On Tuesday this week, Deanna East, coordinator for District 9, and I were invited to attend an announcement in Flint that featured Michigan State University President Lou Anna Simon; Marsha Rappley, dean of the College of Human Medicine; Neal Hegarty, vice president of the Charles Stewart Mott Foundation; and Mike Brown, emergency financial manager of the city of Flint. Together, they announced a new initiative by the MSU College of Human Medicine that not only will double the number of medical students who complete the third and fourth years of their medical education in Flint area hospitals and clinics, but also will hire new faculty and assign them to the Flint “campus” for research and outreach services. MSU has pioneered a model of developing strong teams focused on particular health research needs with the development of a team of faculty who focus on Parkinson’s disease at the Grand Rapids campus. The plan is to repeat this in Flint, partnered with the area hospitals, and with a large investment from the C.S. Mott Foundation, perhaps narrowing down to two groups, each focused on a particular area. The area of health science research they plan to pursue is yet to be determined, because the college wants to engage the Flint community in helping to identify the needs that they feel need to be addressed.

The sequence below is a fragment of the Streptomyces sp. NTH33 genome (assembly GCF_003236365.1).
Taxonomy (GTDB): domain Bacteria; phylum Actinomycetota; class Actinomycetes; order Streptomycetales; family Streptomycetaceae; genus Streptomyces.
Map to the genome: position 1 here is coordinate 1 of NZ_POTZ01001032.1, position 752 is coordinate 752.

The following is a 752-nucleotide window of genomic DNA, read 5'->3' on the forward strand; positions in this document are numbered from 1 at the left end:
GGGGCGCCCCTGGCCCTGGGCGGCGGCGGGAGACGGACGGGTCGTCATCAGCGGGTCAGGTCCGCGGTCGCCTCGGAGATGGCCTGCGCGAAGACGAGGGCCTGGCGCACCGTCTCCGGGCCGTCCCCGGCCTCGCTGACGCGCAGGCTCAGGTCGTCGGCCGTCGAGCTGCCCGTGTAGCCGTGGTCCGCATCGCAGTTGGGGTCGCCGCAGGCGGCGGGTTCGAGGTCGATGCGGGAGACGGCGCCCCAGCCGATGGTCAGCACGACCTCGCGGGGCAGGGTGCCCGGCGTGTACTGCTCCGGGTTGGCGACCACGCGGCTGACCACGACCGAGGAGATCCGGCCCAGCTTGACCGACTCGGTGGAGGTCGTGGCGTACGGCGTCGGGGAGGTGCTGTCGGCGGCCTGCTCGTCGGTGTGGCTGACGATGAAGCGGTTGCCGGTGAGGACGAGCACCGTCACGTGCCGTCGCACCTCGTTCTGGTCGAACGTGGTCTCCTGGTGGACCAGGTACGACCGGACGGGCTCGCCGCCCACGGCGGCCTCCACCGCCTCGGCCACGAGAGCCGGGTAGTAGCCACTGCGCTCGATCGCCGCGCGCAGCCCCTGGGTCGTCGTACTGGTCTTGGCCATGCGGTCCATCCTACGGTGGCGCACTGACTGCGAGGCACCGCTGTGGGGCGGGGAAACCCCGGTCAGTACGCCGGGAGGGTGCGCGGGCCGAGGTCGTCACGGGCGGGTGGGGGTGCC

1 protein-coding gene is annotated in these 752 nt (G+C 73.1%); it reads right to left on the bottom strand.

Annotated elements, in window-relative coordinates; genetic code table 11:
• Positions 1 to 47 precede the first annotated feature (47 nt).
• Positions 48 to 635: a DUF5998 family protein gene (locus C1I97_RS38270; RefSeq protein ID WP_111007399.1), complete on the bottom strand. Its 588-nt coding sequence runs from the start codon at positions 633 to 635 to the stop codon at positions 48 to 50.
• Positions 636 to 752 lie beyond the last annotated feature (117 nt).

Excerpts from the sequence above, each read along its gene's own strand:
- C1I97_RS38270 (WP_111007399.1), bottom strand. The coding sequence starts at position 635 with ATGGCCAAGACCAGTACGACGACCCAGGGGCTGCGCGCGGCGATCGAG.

This kind of investment is exciting for any community. For the Flint community, it’s even more valuable as the area continues to rebound from the severe hardships they have encountered following a dramatic decline in manufacturing jobs in the area. Over the past decade, the only job sector in the area experiencing growth was the health services arena. A research enterprise based in Flint will only help to further accelerate that kind of growth.
So why were Deanna and I invited to attend? We are fortunate to have a medical dean in Dean Rappley who understands the value of having professional educators and paraprofessionals embedded in the community to help translate research findings into practice – by consumers and by health professionals. And she realizes that MSU Extension is well equipped to serve as a key partner in that translation. Where this takes us is uncertain, but it really helps to reinforce the importance of our Health and Nutrition Institute in positioning us to help do what we do in Extension – translate research into practice. And with these kinds of investments at the university level, we are even better positioned to attract new investments in Extension to help us realize our mission in this area as well.
There’s a lot to be done yet, much to be determined, but MSUE is invited to be at the table as the College of Human Medicine works to understand how they can have an impact in Flint and greater Genesee County. And we are ready.